I’ve been looking forward to the Philadelphia Museum of Art’s Cezanne and Beyond exhibition, which opens next month, for a long time now. I still have a shirt from the 1996 exhibition titled simply, Cezanne. Paul Cezanne looms over the history of modern art like a brooding giant. Born January 19, 1839, Cezanne over the years became many things to many artists. Matisse called Cezanne “a god of painting.” Picasso called Cezanne " the father of us all." Thanks to the PMA’s great collection of Cezannes, including the Large Bathers (above, from 1898-1905), and to the also formidable Cezanne collection at the nearby Barnes Foundation (including another version of Large Bathers), there will be wall-to-wall Paul. In addition to Matisse and Picasso, the new exhibit promises to connect the dots between Cezanne and such varied artists as Max Beckmann, Georges Braque, Pierre Bonnard, Charles Demuth, Alberto Giacometti, Arshile Gorky, Marsden Hartley, Jasper Johns, Ellsworth Kelly, Fernand Léger, Brice Marden, Piet Mondrian, Giorgio Morandi, Liubov Popova, and Jeff Wall. Amidst this name-dropper’s paradise, I hope that Cezanne’s own achievement doesn’t get lost in the crowd.
I’ve always thought that Cezanne painted the saddest portraits ever. Madame Cezanne seems to epitomize the long-suffering spouse of the long-unrecognized genius in works such as Portrait of Mme. Cézanne (above, from 1885-1887). Cezanne’s slow painting methods, better suited to mountains and still lives, clearly tested the patience of his sitters. I’ve always loved Cezanne’s portrait of his father for the simple fact that the Cezanne père could no longer sit still and began reading the newspaper. In retaliation, Cezanne fils painted a notoriously liberal daily in his father’s conservative hands. Legend has it that fruit would often rot before Cezanne finished painting it. Perhaps as a consequence, the flesh of many of his portraits, including his self-portraits, resembles that of overripe fruit on the verge of turning bad. I look at the piled up shapes of Cezanne’s self-portraits and see a man making a mountain of himself, as immovable as a mountain range against those who failed to see the genius behind his new way of painting.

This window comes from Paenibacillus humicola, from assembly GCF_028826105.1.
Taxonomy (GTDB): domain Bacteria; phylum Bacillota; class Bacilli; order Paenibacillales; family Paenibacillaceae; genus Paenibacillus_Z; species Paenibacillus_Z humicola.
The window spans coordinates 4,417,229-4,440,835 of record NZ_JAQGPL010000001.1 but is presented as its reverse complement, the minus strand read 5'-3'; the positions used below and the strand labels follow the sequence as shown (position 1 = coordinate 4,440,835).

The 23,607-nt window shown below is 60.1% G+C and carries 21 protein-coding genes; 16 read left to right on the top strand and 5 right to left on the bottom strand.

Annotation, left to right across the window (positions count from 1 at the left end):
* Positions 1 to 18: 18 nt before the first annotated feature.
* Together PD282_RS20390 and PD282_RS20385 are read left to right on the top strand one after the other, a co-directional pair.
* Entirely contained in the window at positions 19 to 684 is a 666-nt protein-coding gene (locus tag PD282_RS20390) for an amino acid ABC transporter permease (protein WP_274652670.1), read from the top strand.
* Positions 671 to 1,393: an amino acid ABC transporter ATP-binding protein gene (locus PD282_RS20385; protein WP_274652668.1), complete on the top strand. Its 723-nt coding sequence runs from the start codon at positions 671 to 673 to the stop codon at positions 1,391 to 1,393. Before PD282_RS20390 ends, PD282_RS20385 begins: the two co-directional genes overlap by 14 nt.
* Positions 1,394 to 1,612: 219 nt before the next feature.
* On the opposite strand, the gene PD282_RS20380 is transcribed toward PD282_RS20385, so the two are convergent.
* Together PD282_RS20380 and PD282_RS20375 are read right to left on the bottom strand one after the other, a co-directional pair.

Unlike many of his fellow Post-Impressionists, Cezanne remained a devout Roman Catholic all his life. Van Gogh, among others, retained a sense of the spiritual dimension, but he sloughed off the skin of conventional religion. Cezanne, however, never saw a conflict between his art and his faith, incorporating the legends of Christianity, such as The Temptation of St. Anthony (above, from 1875), as easily as those of ancient mythology. "When I judge art,” Cezanne said, “I take my painting and put it next to a God-made object like a tree or flower. If it clashes, it is not art." Many would be surprised to hear that Cezanne didn’t set out to “clash” with nature in his distinctive painting style. In actuality, Cezanne sought to recreate the creative act of God in his art—breaking down the “God-made object” into its essential components and then reassembling that same object in his painting. Some would argue that Cezanne’s works lose something in the translation, but Cezanne would rebut that his new vision of God’s vision is the residue of his individual soul touching upon the universal and leaving a mark. Cezanne took the everyday and brought it beyond the commonplace, sifting it through the fine mesh of his particular sensibility. Those who came after him recognized the genius of Cezanne’s method if not the beauty of his style. By harmonizing in his own way with God and nature, Cezanne himself became “a god of painting” and, by example, a “father” of all modern painters.